The snack-food industry is a major economic force in the U.S. and it’s hiding secrets from customers that could change the way they eat.
Here are 10 things snack food companies won’t tell you, according to The Wall Street Journal’s MarketWatch:
1. We spend big bucks to reach your kids
- Snack food makers spend some $1.8 billion every year on advertising targeted to children 11 years old and younger. Research suggests that for every hour of TV a child watches, they are 18 percent more likely to eat candy and 114 percent more likely to eat fast food.
2. Our ingredients have a big ick factor…
- Scientific-sounding ingredients often mask a less-than appetizing reality. For example, “carminic acid” and “cochineal extract” refer to a dye made from beetles.
3. …And some are banned in other countries
- Azodicarbonamide, or ADA, is found in roughly 500 packaged foods made by more than 130 brands in the U.S. But it’s not allowed in the European Union because it’s been connected to respiratory problems and allergies.
4. Expiration date? Who cares?
- “Best by” dates encourage retailers to restock and reorder the product more often, but often times, non-perishable foods that are well-sealed, kept away from light and have low fat and dairy content can last longer beyond their so-called expiration dates.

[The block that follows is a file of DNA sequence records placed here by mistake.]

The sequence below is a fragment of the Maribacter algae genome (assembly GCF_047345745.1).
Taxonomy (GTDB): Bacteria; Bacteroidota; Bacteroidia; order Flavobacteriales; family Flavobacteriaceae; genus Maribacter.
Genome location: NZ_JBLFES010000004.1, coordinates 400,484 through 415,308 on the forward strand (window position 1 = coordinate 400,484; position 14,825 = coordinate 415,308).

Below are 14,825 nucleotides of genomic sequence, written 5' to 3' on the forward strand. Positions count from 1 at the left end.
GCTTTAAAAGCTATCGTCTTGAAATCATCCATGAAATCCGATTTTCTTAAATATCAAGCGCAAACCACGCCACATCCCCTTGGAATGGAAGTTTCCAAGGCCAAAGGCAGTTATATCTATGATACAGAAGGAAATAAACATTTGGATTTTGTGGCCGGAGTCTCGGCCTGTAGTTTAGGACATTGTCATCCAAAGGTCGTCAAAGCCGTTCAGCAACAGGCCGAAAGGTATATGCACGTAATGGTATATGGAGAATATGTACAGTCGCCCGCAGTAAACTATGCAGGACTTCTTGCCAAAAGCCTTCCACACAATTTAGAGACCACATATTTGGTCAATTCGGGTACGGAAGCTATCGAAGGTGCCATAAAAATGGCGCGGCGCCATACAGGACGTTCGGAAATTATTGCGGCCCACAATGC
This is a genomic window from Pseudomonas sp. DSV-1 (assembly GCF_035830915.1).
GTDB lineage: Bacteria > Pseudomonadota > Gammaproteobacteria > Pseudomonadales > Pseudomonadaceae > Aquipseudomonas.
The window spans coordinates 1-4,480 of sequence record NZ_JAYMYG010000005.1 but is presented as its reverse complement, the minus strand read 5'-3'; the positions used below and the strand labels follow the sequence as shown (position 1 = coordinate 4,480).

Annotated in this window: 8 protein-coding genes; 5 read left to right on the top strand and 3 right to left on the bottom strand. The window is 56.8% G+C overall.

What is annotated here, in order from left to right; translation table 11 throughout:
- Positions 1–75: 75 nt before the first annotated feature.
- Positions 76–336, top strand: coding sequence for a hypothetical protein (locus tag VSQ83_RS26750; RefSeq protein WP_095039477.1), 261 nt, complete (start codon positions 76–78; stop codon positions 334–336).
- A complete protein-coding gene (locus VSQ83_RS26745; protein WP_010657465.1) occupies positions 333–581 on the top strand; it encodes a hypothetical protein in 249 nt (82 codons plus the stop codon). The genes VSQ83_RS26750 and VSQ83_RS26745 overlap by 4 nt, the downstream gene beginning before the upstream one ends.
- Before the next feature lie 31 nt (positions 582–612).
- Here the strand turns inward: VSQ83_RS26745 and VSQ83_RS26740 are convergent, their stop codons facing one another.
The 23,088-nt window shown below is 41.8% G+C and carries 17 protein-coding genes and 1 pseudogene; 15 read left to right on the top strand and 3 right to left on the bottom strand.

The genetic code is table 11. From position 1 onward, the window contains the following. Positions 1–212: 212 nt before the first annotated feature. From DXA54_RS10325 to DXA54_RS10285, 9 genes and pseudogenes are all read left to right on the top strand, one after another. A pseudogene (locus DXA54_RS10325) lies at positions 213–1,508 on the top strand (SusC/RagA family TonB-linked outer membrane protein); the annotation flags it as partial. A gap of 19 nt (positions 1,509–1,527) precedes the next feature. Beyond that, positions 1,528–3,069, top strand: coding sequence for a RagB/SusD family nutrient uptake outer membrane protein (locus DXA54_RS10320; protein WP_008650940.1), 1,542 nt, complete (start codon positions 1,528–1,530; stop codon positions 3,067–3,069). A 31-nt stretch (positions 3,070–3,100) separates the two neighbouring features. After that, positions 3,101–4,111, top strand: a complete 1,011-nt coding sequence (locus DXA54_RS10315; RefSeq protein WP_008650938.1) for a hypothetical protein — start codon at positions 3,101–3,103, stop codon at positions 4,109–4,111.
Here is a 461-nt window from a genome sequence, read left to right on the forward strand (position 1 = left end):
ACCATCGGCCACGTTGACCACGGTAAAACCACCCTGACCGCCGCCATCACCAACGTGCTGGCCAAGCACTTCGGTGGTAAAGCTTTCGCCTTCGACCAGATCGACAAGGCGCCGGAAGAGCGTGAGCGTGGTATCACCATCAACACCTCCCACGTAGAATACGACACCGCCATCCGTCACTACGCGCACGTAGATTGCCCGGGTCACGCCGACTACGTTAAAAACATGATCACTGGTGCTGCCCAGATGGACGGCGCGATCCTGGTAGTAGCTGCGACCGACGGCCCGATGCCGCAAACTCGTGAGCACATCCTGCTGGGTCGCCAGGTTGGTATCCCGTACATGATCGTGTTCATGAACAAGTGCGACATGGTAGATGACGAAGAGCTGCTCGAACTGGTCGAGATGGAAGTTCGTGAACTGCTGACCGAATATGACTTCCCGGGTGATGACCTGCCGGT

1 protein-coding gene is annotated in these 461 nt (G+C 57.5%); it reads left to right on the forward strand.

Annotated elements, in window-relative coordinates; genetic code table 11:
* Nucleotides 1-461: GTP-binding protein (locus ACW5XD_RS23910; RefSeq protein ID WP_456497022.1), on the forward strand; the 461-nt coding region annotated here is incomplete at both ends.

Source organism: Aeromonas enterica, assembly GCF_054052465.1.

5. Our factories could be filthy
- The FDA does not inspect every food manufacturing facility every year, even those producing “healthy” snacks.
6. ‘Caution: Contains arsenic’
- Arsenic – a toxin linked to cancer – occurs naturally and is absorbed by plants from soil and water. There are trace amounts of arsenic found in many grains, fruits and vegetables and particularly high levels are found in race.
7. That energy bar may exhaust you
- There’s often enough sugar in an energy bar as there is in a chocolate bar, and all that sugar can leave consumers with a nasty crash once the sudden jolt wears off.
8. ‘Natural’ is meaningless.
- It sells, but slapping “natural” onto food labels doesn’t necessarily mean that snack is from the earth. Natural products are defined as those that don’t have artificial colors or ingredients, according to the Agriculture Department, which regulates meat and poultry. But the FDA, which regulates other types of food, doesn’t watch snack food makers’ use of the word as closely.
9. ‘Enriched’ means processed
- “Enriched” means vitamins and minerals have been added to the food, but usually only after they were first removed.
10. You may be overpaying for our chocolate.
- Grocers and retailers have accused chocolate manufacturers of illegally scheming to keep the sweet’s prices high.